So just how much processing can you apply to a RAW file, apparently quite a lot. I took this shot and thought I liked the bluishness of the white balance but once I got it into the computer it was a different story and I wanted something different with more punch. I really don’t think I could have successfully manipulated this image so much had it been a JPEG out of the camera.
A reader Dave asked me how I created the high key look of a particular image so rather than going into a wordy explanation I thought I would do it visually, I am a photographer after all.
The image asked about was this one and how I modified it to get that particular look.
The first thing I did was to decrease the colour temperature of the image by 450 degrees to make the image cooler.
The next thing to be done was to add a slight green tint also to modify the overall colour and feel of the image.
I then increased the exposure about 1 stop. This is could be done at the time of capture as well but in this case I had a properly exposed image to begin with.
The last step was to desaturate the image and add a small amount of fill light which opens up the shadow side of the tree giving a flatter yet more silvery final image.
Of course any one or more of these parameters could be treated differently and while I like presets for convenience I also believe it’s necessary to treat each image individually to get the best look.
In keeping with my current exploration of what I can get out of my Sony DSC-V3 I’ve been using it a lot more lately. In combination with Lightroom 3′s new noise processing and shooting in RAW I am able to get good clean images that I am pleased with. I can even get some depth of field separation when I use the camera in certain ways. With the lens zoomed most of the way out and by forcing the smallest available aperture I can get a shallow enough depth of field and quite good bokeh. Of course once I had my nice clean images I processed them in a way that defeated the whole purpose.
I shoot RAW with my DSLR and my compact camera, because it allows me to get the maximum out of the sensors with the most up to date processing. Shooting jpeg sets the image processing with what is available at the time by the camera manufacturer and usually doesn’t allow for much improvement. Here are some comparison images at 100% magnification both between RAW and Jpeg and comparing the Sony DSC-V3 to my Pentax K-7. I did these tests for my self but thought I would share the results no matter how esoteric.
Sony DSC-V3 100ISO RAW vs jpeg (File size 1.16 Mbyte)
Sony DSC-V3 800ISO jpeg vs RAW (File size 1.4 Mbyte) This is where the differences are most apparent
DSC-V3 vs Pentax K-7 at 100 ISO Both RAW
Some more images created with the Sony DSC-V3 and an infrared filter. The available light was very low so really I should have removed the neutral density filter that I use with this combination but I didn’t and so the image sharpness suffered for it as I ended up with shutter speeds in the 1/4 second range while handholding the camera. There is no excuse for laziness, at least that’s how I think the saying goes but you can always claim that that was the look you wanted.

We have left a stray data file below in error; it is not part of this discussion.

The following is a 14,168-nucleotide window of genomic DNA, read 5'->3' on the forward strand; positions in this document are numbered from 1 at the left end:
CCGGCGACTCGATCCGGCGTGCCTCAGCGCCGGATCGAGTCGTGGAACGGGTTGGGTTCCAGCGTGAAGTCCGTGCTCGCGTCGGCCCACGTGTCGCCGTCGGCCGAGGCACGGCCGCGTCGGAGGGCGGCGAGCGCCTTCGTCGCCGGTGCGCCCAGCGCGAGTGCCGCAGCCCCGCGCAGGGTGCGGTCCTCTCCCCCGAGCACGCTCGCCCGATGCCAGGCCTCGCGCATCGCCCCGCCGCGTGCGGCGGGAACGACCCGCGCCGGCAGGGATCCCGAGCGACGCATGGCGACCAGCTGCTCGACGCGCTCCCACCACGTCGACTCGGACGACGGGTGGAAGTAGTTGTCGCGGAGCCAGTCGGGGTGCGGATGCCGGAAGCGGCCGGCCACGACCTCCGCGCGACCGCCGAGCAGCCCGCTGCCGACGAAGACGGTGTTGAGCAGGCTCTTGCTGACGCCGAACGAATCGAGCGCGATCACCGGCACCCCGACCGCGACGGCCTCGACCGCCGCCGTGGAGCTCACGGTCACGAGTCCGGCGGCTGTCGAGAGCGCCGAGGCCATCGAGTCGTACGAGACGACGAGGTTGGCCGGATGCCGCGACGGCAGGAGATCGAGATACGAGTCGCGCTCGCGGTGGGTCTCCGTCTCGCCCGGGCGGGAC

I’ve taken a try at recreating the look that my Pentax K-7 generates using the digital reversal filter (slide filter). It appears that it isn’t that simple a matter and that the processing may vary depending on the source image. When optimized for one image it may produce different results on another. It still makes an admiral effort and has a look all it’s own.
Pentax Digital Camera Utility 4 (Reversal)
Wallace’s Lightroom Reversal Preset.
You can see that while there is a close match in these images (blues and yellows are a bit of a problem) the results diverge even more on some real world images
Pentax Digital Camera Utility 4 (reversal)
Wallace’s Lightroom reversal preset.
You can download this preset by right clicking and saving the target file to your computer. You can also find out how to add this or any preset to Lightroom by doing a Google search. Download Preset
I have just returned from a trip which required driving through half of British Columbia. There are nearly endless opportunities to photograph on a trip like this so I brought several cameras with me. I took some photographs with the intent of applying the miniature filter of the Pentax K-7 and while stopped at a restaurant and waiting for my meal this is the results I came up with.
There was a tree that I wanted to take a picture of and I knew it was going to be just too big to capture in one image at the sort of resolution that I wanted. So I took multiple high resolution images with the intent of stitching them together in the computer. This leaves me with a new dilemma though, how to convey the size of the tree to a viewer on the Internet. I could have attempted to include something in the frame to give scale “Here Bessy, here Bessy…” but cows are notoriously bad at taking directions and even then I’m not sure the impact could still be carried through with a small image. So I’ve essentially taken control of the viewing experience and am presenting the picture in the form of a video.
I wanted to evaluate the noise reduction abilities of the upcoming Lightroom 3 release and to create profiles for my Pentax K-7. So I set up a small scene to photograph and used an AF540FGZ flash in wireless mode to light it. I increased the ISO from 200 to 6400 in one stop increments while adjusting the flash output. There was some variation in illumination however this is more of a preliminary test and I adjusted levels in Lightroom to somewhat compensate. You can click on an individual thumbnail to see the full resolution jpeg generated through Lightroom, however the files are limited to 2Mb.